Anxiety Common in Long-Term Cancer Survivors and Their Spouses

According to an article recently published in the Lancet Oncology, anxiety levels remain higher than normal among long-term cancer survivors and their spouses, and should therefore be addressed and treated to improve quality of life for these individuals.

Along with the diagnosis of cancer typically comes fear, anxiety, depression and an entire array of emotions that are felt by both the patient and their loved ones. Because of the risk of a cancer recurrence, anxiety can continue for years after a patient has been declared free of cancer.

Researchers recently conducted a clinical study to evaluate rates of anxiety and depression among cancer survivors and their spouses. Researchers searched data from Medline, psycINFO, Embase, Science Direct, Ingenta Select, Ovid, and Wiley Interscience. The data included cancer patients who had been diagnosed with cancer at least 2 years prior to the study.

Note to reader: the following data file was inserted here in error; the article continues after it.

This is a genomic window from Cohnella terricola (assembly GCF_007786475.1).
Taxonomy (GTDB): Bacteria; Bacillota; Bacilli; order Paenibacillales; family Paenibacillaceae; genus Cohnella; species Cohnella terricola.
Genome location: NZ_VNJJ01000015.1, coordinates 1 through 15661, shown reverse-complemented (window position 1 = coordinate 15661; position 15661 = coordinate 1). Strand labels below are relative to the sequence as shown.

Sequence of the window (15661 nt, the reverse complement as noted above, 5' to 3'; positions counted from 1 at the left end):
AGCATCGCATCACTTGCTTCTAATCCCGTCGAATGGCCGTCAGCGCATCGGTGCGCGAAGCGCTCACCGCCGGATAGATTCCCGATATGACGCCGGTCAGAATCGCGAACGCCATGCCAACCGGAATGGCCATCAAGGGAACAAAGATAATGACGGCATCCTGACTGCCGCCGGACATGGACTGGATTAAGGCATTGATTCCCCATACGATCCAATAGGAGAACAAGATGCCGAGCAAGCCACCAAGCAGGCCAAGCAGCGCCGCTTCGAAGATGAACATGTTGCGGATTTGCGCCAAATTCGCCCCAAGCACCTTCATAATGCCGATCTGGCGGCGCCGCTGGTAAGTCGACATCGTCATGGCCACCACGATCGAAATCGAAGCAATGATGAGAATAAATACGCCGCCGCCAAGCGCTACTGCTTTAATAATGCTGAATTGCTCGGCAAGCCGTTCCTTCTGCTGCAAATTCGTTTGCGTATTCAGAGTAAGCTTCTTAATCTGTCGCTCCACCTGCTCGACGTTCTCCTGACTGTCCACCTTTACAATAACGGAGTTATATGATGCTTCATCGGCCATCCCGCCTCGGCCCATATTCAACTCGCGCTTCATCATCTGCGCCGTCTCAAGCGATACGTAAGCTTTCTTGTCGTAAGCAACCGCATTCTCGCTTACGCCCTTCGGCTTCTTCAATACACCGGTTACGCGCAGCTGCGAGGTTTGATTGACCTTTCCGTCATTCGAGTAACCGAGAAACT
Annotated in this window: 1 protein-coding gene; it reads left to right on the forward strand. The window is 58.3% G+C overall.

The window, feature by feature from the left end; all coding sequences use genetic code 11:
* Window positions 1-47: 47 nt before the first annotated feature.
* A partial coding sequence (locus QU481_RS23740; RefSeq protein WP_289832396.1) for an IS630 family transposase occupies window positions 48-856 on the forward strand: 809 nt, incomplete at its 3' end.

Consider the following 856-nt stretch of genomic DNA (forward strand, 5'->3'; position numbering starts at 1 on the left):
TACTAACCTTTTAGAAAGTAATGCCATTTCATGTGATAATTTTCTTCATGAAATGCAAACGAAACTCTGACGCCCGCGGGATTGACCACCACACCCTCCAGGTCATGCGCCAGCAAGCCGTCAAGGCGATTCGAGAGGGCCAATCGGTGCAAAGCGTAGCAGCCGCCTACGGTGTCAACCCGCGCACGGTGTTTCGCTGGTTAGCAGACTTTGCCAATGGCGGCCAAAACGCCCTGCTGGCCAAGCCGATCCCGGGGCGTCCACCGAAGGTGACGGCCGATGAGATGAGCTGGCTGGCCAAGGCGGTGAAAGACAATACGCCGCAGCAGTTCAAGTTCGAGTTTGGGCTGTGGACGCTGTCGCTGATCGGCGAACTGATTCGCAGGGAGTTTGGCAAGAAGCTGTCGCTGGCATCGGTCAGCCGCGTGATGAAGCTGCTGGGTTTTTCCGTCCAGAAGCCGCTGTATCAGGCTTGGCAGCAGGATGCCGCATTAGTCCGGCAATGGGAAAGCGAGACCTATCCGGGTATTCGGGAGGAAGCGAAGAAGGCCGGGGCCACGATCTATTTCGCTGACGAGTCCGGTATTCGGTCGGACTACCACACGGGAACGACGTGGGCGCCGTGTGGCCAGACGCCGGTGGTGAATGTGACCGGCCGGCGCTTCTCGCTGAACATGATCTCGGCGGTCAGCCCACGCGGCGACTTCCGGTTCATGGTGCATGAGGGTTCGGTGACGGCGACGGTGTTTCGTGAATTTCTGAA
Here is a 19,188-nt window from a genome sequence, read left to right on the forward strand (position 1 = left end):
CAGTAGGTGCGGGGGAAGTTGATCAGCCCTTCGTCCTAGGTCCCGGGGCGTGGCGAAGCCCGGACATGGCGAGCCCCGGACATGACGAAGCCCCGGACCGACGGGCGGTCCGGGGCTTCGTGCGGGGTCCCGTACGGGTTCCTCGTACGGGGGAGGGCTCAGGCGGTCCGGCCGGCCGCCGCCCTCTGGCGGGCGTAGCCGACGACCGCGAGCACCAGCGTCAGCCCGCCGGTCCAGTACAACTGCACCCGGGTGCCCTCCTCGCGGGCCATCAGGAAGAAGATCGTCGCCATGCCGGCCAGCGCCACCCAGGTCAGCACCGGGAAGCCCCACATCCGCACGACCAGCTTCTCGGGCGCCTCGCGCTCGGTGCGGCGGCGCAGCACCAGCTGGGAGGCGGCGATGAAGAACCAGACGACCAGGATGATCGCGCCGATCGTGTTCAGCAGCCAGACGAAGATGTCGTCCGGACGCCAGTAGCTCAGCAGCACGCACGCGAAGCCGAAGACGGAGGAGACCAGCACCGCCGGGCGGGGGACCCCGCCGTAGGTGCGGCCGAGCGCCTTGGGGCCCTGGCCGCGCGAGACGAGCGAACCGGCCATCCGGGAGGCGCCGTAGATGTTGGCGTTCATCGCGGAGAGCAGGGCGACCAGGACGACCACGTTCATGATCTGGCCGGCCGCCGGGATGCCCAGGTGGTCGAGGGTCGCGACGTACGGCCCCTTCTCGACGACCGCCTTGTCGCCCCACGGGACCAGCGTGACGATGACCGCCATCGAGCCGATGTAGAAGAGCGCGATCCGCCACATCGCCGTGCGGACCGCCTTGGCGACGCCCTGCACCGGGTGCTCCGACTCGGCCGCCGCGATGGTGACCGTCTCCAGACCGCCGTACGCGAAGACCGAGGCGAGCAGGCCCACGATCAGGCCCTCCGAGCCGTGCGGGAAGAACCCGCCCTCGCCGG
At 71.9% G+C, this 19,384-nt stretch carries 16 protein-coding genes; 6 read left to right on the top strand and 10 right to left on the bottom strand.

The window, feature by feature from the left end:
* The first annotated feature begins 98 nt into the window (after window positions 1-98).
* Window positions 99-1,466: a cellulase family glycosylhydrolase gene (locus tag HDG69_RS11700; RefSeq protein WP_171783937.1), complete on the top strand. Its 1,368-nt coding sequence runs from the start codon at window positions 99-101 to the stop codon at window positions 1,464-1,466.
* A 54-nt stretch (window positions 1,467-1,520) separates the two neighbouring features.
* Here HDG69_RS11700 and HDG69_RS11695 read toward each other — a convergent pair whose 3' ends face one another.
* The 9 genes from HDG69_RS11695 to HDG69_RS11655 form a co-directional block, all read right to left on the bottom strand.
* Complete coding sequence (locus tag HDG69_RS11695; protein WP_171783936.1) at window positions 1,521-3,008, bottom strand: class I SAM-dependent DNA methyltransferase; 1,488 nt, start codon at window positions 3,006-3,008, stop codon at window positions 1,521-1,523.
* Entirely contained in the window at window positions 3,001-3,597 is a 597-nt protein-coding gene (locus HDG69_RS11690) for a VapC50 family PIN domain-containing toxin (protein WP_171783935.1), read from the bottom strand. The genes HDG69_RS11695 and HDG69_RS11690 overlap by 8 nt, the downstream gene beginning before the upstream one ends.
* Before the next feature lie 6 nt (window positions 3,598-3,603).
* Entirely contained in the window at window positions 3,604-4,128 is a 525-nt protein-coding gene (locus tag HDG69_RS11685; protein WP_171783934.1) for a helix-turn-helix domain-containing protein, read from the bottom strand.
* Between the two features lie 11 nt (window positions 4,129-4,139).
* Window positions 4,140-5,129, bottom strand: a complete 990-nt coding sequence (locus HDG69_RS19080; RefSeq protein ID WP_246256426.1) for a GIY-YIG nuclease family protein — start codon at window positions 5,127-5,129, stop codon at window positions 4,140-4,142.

Overall, anxiety is significantly increased among cancer patients and their spouses compared with health individuals.
Depression was not significantly different between cancer patients, their spouses, or healthy counterparts.
Anxiety was not significantly different between cancer survivors and their spouses.
The researchers concluded that ” Efforts should be made to improve recognition and treatment of anxiety in long-term cancer survivors and their spouses.”

Cancer survivors should speak with their physician regarding feelings of anxiety, as well as recognize that their spouses could also be suffering from anxiety. Treatment for relief of anxiety is available which can significantly increase quality of life for individuals.

Reference: Mitchell A, Ferguson D, Gill J, et al. Depression and anxiety in long-term cancer survivors compared with spouses and healthy controls: a systematic review and meta-analysis. Lancet Oncology. Early on-line publication June 5, 2013. doi:10.1016/S1470-2045(13)70244-4.